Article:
Letter to the Editor: Question LNG consequences

The seemingly wholesale acceptance of LNG development is disturbing.

The seemingly wholesale acceptance of LNG development is disturbing.

The negative consequences of such development are being ignored because the promise of “big money”. People need to take into consideration the overwhelming impact of oil and gas development to northern B.C.

Local communities and governments are negotiating in secret with LNG companies with little or no concern for the people who live or will live with pipelines, fracking and industrial construction. Fracking, which is the actual fracturing of the earth, creates hundreds of small earthquakes, destroys water tables and ruins the lives of people who live in and around such activity.

Prince Rupert is downstream from this destruction. We are also at the mercy of prevailing winds and ocean currents from China and the horrific pollution that will just increase with the methane we will be exporting. LNG is mostly methane and is one of the worst of the greenhouse gases.

There are no oil or gas employees that “walk the line” so to speak to check on the thousands of miles of pipelines for leaks. They are found mostly by accident or when there is a disaster and many remain undiscovered. The numbers of leaks will increase as development


LNG is extremely explosive and the tanker/carriers that will be transporting LNG are as vulnerable to accidents as oil carrying tankers. The estuary of the Skeena River should not be considered for LNG terminals for all the obvious reasons which include sand bars, pristine fish and wildlife habitat, spawning grounds, commercial and sport fishing, tourism and generally a rich resource for local inhabitants.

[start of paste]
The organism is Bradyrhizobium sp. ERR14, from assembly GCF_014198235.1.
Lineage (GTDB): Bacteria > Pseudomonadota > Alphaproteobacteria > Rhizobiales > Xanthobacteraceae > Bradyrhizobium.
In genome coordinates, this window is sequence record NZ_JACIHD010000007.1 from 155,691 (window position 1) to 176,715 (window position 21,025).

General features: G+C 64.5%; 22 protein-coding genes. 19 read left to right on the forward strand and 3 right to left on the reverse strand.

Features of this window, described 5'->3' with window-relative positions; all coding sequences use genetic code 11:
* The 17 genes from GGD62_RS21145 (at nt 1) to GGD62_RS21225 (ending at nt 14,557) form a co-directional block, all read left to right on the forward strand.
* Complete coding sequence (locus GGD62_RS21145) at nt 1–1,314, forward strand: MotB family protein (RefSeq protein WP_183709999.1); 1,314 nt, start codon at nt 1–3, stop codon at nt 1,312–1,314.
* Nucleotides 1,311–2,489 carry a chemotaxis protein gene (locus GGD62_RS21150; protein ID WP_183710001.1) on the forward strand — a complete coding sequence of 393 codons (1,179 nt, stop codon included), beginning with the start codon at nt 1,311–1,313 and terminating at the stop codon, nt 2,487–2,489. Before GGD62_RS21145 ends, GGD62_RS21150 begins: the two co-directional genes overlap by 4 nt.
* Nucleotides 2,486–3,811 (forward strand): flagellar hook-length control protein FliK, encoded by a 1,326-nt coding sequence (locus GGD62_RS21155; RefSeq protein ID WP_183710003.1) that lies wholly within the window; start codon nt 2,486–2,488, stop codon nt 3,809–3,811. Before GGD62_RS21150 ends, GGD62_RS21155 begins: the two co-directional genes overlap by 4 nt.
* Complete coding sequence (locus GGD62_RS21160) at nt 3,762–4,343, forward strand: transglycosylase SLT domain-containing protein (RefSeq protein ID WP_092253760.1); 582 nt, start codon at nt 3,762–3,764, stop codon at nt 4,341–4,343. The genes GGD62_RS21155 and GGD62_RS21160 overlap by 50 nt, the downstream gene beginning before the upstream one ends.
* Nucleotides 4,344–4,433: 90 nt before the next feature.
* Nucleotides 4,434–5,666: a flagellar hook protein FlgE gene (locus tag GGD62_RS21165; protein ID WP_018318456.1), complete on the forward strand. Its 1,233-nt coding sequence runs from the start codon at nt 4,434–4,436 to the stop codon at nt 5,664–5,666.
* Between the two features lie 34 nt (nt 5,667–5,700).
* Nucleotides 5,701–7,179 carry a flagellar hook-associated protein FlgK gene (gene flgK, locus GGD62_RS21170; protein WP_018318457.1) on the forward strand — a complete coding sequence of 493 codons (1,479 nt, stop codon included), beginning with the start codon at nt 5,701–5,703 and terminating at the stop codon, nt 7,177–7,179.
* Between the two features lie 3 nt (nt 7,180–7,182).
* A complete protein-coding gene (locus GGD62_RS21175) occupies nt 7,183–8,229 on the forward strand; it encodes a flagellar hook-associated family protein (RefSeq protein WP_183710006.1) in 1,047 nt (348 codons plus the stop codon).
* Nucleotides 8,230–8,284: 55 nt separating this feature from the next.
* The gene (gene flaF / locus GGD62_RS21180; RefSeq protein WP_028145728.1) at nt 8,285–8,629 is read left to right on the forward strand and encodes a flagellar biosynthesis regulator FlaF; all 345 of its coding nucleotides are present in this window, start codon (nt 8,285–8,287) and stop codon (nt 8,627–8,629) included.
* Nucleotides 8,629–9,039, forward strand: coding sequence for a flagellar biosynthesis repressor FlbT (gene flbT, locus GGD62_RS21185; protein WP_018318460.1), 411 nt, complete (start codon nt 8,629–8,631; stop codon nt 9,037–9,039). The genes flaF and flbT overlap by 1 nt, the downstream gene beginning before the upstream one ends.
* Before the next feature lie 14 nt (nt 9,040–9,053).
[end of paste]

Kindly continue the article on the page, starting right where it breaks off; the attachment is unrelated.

Most of the money to be made will not stay in local communities regardless of what the B.C. Liberals or corporations may say. The “big money” will go to the government, developers and middle men because that is the corporate way. Most of the thousands of construction jobs will be filled by workers with no connection to the communities they work in. Access to homes and community services will become sorely restricted and out of reach for many.

These developments are quickly being forced on the north because when Indonesia, Australia and New Zealand among others start exporting LNG, the prices will fall and it will not be worth exporting from Canada. How long this “boom” will last and how much it will actually benefit people who live here is debatable.

We need long term, creative, job creation in our communities not exploitation by outside interests that have short-term financial goals and pay lip service to community values. I hope people will question LNG development and not just accept it because of a few jobs.

We should take a good look at the long term consequences of these developments on future generations.

Anne Parizot – Prince Rupert